Tiny House Gravel Pad Construction

We now have a gravel pad ready for our tiny house on wheels!

Excavated site being filled with gravel. Looked like mini mountains!

Amanda sits on a gravel pile after the first day, feeling hopeful.

The house is being delivered “soon” (we don’t know when, with confidence). So life lately has been a flurry of activity to get ready for the big day. Ryan worked fairly last-minute with a wonderful local contractor who was knowledgeable about gravel pads in addition to native plants, which was cool. We highly recommend MJ Mitchell Enterprises (479) 841-5110. They worked FAST and it was all a blur. It took just a couple of days. Our gravel pad is 20 x 40 feet to accommodate not only the house (which is roughly 8.5 x 24 feet) but also the water cistern, and provide space for maneuvering around the exterior during delivery and for future repairs. It also helps us avoid tracking mud into the home. Ryan explains, “They used #2 road base gravel for our pad.  The gravel, at its thinnest point, contains six inches of material.  After laying each layer of two to three inches of loose gravel, they would run a gas-powered plate compactor over the whole surface, to ensure stability.  At its thickest point, the pad is probably about 2 feet thick.”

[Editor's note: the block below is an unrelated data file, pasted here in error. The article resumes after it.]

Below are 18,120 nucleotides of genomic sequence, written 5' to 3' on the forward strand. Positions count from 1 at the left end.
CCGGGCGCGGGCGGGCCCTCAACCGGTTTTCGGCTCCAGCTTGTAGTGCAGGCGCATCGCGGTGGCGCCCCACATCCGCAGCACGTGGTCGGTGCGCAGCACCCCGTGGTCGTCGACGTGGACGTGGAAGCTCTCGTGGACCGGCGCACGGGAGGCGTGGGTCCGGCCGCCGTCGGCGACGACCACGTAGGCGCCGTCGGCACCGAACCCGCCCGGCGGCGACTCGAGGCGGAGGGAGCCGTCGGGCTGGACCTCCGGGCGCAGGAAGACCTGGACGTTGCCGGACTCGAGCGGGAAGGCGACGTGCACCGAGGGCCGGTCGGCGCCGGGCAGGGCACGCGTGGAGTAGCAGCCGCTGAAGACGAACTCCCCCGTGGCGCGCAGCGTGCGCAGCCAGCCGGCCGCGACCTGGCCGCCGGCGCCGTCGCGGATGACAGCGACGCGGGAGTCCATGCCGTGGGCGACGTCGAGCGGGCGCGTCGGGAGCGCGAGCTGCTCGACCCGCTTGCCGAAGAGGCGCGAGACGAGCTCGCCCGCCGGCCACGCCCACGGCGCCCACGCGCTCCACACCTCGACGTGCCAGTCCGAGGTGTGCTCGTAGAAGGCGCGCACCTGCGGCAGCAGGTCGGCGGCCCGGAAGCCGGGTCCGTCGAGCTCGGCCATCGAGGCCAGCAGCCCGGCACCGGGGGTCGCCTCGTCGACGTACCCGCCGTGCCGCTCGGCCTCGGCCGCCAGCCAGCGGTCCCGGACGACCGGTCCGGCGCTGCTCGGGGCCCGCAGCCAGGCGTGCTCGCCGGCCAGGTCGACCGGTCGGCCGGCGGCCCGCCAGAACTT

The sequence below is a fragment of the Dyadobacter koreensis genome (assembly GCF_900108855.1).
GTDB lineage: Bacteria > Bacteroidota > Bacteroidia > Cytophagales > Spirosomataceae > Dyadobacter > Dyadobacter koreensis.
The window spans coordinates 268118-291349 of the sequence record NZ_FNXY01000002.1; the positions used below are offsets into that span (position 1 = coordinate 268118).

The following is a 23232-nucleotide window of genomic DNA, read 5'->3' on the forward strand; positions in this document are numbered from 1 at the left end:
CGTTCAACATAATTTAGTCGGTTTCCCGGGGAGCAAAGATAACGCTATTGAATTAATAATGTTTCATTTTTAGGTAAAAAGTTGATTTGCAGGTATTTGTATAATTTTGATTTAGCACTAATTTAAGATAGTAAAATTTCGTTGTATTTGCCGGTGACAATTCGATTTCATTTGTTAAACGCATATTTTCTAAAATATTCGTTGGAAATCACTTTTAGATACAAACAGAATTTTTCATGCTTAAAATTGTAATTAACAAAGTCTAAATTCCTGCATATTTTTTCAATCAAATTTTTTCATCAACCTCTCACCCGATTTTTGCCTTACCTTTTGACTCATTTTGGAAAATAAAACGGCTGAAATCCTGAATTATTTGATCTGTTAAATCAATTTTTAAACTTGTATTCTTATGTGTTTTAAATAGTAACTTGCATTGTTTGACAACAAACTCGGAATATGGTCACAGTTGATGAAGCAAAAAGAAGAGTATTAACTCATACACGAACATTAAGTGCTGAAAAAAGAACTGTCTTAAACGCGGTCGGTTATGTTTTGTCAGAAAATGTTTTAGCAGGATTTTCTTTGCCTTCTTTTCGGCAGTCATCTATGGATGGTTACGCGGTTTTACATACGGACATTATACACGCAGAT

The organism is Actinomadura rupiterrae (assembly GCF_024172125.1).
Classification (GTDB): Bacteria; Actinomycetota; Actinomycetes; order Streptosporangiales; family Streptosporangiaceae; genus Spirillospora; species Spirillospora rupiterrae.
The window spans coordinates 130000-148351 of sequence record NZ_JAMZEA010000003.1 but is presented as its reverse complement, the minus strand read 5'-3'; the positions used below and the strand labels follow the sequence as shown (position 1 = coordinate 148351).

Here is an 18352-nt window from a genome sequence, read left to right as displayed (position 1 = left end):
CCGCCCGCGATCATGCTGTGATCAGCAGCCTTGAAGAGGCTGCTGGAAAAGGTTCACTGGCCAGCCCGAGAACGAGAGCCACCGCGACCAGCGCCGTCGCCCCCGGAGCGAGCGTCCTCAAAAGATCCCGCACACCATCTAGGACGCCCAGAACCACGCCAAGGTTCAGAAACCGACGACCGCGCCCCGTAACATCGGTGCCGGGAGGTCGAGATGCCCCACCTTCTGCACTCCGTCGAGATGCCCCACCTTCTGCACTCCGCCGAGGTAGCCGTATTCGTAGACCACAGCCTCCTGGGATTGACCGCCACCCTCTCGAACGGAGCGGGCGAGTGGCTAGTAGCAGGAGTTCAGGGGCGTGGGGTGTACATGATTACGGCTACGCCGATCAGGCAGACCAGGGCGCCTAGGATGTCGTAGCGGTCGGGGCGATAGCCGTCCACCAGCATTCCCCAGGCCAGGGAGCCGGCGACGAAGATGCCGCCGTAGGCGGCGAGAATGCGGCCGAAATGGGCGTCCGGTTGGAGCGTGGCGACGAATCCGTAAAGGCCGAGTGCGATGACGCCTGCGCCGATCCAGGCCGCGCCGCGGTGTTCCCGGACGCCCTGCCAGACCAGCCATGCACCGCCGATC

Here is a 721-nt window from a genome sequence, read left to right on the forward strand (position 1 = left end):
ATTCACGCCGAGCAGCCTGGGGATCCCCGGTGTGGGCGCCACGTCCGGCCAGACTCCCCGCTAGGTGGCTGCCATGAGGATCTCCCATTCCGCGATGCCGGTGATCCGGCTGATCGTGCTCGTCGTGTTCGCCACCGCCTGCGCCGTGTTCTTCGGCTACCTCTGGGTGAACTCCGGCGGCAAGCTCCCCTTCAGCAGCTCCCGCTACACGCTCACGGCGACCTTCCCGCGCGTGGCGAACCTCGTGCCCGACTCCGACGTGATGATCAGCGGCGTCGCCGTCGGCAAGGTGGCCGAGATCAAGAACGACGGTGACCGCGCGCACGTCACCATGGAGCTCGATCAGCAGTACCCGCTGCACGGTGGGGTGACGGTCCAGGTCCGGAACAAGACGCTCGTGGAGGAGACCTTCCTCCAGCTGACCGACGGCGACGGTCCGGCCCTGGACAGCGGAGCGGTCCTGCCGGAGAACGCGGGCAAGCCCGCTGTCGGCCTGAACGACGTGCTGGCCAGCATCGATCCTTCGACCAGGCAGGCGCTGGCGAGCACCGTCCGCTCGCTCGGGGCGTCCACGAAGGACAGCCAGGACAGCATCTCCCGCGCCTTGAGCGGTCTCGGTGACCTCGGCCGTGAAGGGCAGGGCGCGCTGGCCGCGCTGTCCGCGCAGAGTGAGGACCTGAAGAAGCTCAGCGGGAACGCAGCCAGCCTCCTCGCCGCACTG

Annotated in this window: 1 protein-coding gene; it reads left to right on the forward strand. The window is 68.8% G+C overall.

Personally, I expected something visibly different than this (just Google “gravel pad” and you’ll see what I mean) but we are committed to beautifying the space and filling it with native plant gardens for wildlife, pollinators, wild edibles, seasonal beauty, and educational videos and blog posts. The ugly phase is temporary.

Ryan consults with the contractor on his cell phone while pacing atop the new pad. He had to take off work rather abruptly.

Completed gravel pad for our tiny house. It hurt us emotionally to see even shallow spots dug into the earth we care about.

It’s nice to experience a week or so of empty gravel pad – we’ve been using it as a sunset-viewing and firefly-watching spot! It’s a Big Sky sort of place, when you walk the driveway along the field’s edge, cross through the gateway of forest, and step onto a hill overlooking Kessler Mountain. We saw a Great Blue Heron fly away south from the pond.  This is a cloud watcher’s paradise. The bats come out at dusk and dart through fading colors to eat insects and perform aerial acrobatics. A curious armadillo was our first visitor post-construction. The deer love the mowed driveway leading up to the pad. Fawns are prancing all over the meadows!



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